Sometimes I really love the Linux world. Sometimes it all fits so neatly together and lets you just get stuff done. Sure it might take a bit of digging around, but when it all comes together it really is beautiful!
I’m waxing lyrical today because I have just managed to fit all the pieces together for a certain aspect of a large project we’re working here at ibrow towers. This particular problem was a three parter:
- Users can FTP into a server into their own directory.
- These users should be created automatically (i.e. sign up on site, get details, ftp) and have the same login credentials as the rest of the site
- Uploads to the FTP server should be monitored and each file processed
To solve this three part problem, I utilised the following:
- VSFTPD FTP Server using MySQL as the credentials database
- incron as the directory monitoring
- bash as the glue
My server is running Debian, and I found the on Falko Timme tutorial for VSFTPD and MySQL at How To Forge incredibly easy to follow and it worked pretty much “out of the box”. It did take a bit of tweaking, but I was able to use my existing data structure to be used for the FTP login credentials.
The next task was directory monitoring. After some searching around I found incron. On a Debian system installation was a breeze:
$ sudo apt-get install incron
Now, for my VSFTP user I had to create an incrontab. First I had to add the user into the incron.conf file:
$ sudo nano /etc/incron.allow
This was blank, so I just added the line:
No to test this was working I created a small bash script that esentially appends to a text file. I created this in /home/vsftpd/bin/incron.sh
!/bin/bash echo "start: $1 || $2" >> /home/vsftpd/bin/log.txt
The $1 and $2 variable are to store command line arguments which I’ll pass via the incrontab. Make this executable and quickly test this is working:
$ chmod 0755 /home/vsftpd/bin/incron.sh $ /home/vsftpd/bin/incron.sh test hello $ cat /home/vsftpd/bin/log.txt start: test || hello
The test script is all working so now we need to call it whenever a file is uploaded. You need to edit the incrontab passing it the directory to monitor, which actions to look out for and then what script to call, passing any arguments.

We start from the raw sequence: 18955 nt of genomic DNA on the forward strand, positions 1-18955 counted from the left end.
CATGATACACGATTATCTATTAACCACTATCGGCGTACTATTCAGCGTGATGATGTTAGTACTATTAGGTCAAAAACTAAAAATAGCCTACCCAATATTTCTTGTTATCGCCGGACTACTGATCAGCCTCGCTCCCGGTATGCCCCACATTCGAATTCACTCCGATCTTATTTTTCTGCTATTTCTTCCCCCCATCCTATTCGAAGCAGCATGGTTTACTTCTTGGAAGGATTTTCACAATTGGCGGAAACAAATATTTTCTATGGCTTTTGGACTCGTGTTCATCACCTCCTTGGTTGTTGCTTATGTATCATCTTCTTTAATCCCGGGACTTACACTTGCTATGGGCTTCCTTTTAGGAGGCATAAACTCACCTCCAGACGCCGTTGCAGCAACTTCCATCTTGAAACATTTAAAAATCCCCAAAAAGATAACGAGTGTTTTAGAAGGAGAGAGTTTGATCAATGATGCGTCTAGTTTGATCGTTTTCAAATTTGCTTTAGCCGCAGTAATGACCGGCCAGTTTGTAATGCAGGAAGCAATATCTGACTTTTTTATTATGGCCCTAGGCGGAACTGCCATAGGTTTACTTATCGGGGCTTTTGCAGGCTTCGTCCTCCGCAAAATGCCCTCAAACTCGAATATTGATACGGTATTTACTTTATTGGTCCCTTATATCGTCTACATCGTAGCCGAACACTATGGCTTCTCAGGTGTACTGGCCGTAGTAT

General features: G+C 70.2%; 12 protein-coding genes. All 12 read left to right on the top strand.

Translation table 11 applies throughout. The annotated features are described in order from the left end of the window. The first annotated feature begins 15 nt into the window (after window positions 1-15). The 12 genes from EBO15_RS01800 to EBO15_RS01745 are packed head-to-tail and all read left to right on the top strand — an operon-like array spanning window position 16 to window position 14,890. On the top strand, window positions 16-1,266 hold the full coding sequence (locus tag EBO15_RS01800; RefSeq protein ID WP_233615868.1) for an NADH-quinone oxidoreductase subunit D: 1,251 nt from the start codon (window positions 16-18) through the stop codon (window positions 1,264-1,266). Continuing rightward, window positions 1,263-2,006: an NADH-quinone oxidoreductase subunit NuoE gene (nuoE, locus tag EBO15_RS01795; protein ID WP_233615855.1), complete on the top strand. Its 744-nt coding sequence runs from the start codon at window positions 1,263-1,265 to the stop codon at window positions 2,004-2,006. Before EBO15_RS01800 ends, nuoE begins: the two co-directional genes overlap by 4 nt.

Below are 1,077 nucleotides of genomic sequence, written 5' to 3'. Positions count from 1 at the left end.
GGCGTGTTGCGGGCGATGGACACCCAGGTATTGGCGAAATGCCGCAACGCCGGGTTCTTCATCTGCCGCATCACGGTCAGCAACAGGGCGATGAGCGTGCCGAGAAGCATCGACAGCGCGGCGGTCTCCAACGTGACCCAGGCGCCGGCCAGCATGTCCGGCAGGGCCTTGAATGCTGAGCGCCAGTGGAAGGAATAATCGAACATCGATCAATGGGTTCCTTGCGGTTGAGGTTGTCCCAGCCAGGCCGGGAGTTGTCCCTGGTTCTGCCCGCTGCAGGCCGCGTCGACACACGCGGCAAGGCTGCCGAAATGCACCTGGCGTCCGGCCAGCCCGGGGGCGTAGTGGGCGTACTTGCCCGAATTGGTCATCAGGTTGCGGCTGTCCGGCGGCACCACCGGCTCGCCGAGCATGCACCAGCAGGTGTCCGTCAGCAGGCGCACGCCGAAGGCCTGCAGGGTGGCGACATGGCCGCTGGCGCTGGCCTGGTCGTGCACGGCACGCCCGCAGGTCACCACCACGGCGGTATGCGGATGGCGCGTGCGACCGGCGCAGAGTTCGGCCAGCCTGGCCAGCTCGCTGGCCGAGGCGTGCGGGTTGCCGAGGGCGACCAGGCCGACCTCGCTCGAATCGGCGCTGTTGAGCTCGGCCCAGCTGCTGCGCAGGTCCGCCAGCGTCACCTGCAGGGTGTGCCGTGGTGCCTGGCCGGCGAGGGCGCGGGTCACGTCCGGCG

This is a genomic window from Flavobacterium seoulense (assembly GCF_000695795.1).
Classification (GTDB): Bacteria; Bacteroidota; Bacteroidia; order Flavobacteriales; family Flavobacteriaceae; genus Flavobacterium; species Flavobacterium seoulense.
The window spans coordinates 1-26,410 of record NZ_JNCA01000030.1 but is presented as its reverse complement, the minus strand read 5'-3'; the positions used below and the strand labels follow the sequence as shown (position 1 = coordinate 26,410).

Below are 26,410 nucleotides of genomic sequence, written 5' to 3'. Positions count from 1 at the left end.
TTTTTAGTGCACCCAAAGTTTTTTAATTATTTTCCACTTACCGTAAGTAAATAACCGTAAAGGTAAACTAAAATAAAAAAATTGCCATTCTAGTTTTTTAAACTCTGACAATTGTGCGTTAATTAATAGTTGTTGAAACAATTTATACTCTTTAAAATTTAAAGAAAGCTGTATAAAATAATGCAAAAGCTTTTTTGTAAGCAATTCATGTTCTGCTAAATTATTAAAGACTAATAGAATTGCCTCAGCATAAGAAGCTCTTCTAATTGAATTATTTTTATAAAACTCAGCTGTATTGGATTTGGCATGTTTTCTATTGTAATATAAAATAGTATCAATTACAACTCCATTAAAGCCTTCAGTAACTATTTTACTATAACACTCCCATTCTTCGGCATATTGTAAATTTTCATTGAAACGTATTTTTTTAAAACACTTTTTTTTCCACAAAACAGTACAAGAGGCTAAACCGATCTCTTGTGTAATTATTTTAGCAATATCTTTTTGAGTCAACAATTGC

$ incrontab -e
You’ll be taken to an editor where you should enter something like:
/home/vsftpd/cam1/ IN_CLOSE_WRITE /home/vsftpd/bin/incron.sh 123 $@$#
The IN_CLOSE_WRITE basically means, “once finished uploading”. “123″ is the user id, as I didn’t want the directory name to reflect the user id. Finally the $@$# is translated into the full path of the directory (as typed by you, so keep an eye on trailing slashes) and the file name that was caught by the incron, e.g: /home/vsftpd/cam1/my-file.txt
Now simply test this by FTPing and uploading something to the user’s directory. It’s always fun to do:
$ tail -f /home/vsftpd/bin/log.txt
to watch the log being updated in real time. Now that’s working you can change the incron.sh script to do anything you want!
The final thing to do is to automate the creation of the users’ FTP directories. When adding the directories we also want to ensure that they are correctly monitored. To solve this I wrote a small bash script that is saved on the FTP server, /home/vsftpd/bin/add-user.sh:
#!/bin/bash # user id = $1 # user directory = $2 # Create the directory mkdir /home/vsftpd/$2 # Add monitoring incrontab -l > /tmp/$1.in echo "/home/vsftpd/$2/ IN_CLOSE_WRITE /home/vsftpd/bin/incron.sh $1 $@$#" >> /tmp/$1.in incrontab /tmp/$1.in rm /tmp/$1.in
The important part of this is that we keep monitoring intact. And this is one of the reasons why I love Linux so much. By using incrontab -l to send the output to a tmp file, then echoing the new incrontab line to append that tmp file, then finally calling incrontab again, this time passing the tmp file we have just added a new directory to monitor, whilst keeping all the existing ones! Simple, elegant and it just works. One thing to not here is to make sure you escape the $@ and $# variables in the echo.
Make this executable:
$ chmod 0755 /home/vsftpd/bin/add-user.sh
Test this on the server:
$ /home/vsftpd/bin/add-user.sh 456 testdir
and you should see that the testdir has been created and monitored, associating with the user id 456. This script should be invoked during the user creation phase in your web app.
Through using bash, VSFTPD with MySQL credentials and the incrontab program I can now automatically create a new user, keeping it linked in with my website database, create the user’s FTP directory and monitor it for any uploads.
Using some faily simple tools together (here ftp, bash and incron) you can create some very powerful solutions.